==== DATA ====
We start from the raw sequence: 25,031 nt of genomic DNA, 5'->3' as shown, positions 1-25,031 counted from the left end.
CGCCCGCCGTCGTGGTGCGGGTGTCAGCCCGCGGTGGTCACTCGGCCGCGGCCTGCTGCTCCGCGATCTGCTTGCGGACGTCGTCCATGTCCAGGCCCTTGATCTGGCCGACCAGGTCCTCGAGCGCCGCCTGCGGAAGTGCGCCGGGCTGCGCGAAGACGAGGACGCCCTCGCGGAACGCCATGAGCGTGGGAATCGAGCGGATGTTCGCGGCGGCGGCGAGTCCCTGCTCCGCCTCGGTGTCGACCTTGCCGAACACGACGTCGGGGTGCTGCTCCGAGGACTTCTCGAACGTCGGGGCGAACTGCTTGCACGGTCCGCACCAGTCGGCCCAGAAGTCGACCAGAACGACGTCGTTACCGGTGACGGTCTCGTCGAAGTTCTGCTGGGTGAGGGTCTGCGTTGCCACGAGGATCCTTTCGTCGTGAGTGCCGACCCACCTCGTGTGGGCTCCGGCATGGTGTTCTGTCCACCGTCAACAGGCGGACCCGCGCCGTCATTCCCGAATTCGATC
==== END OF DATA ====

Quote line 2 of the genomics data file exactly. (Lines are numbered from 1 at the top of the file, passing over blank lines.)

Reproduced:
CGCCCGCCGTCGTGGTGCGGGTGTCAGCCCGCGGTGGTCACTCGGCCGCGGCCTGCTGCTCCGCGATCTGCTTGCGGACGTCGTCCATGTCCAGGCCCTTGATCTGGCCGACCAGGTCCTCGAGCGCCGCCTGCGGAAGTGCGCCGGGCTGCGCGAAGACGAGGACGCCCTCGCGGAACGCCATGAGCGTGGGAATCGAGCGGATGTTCGCGGCGGCGGCGAGTCCCTGCTCCGCCTCGGTGTCGACCTTGCCGAACACGACGTCGGGGTGCTGCTCCGAGGACTTCTCGAACGTCGGGGCGAACTGCTTGCACGGTCCGCACCAGTCGGCCCAGAAGTCGACCAGAACGACGTCGTTACCGGTGACGGTCTCGTCGAAGTTCTGCTGGGTGAGGGTCTGCGTTGCCACGAGGATCCTTTCGTCGTGAGTGCCGACCCACCTCGTGTGGGCTCCGGCATGGTGTTCTGTCCACCGTCAACAGGCGGACCCGCGCCGTCATTCCCGAATTCGATC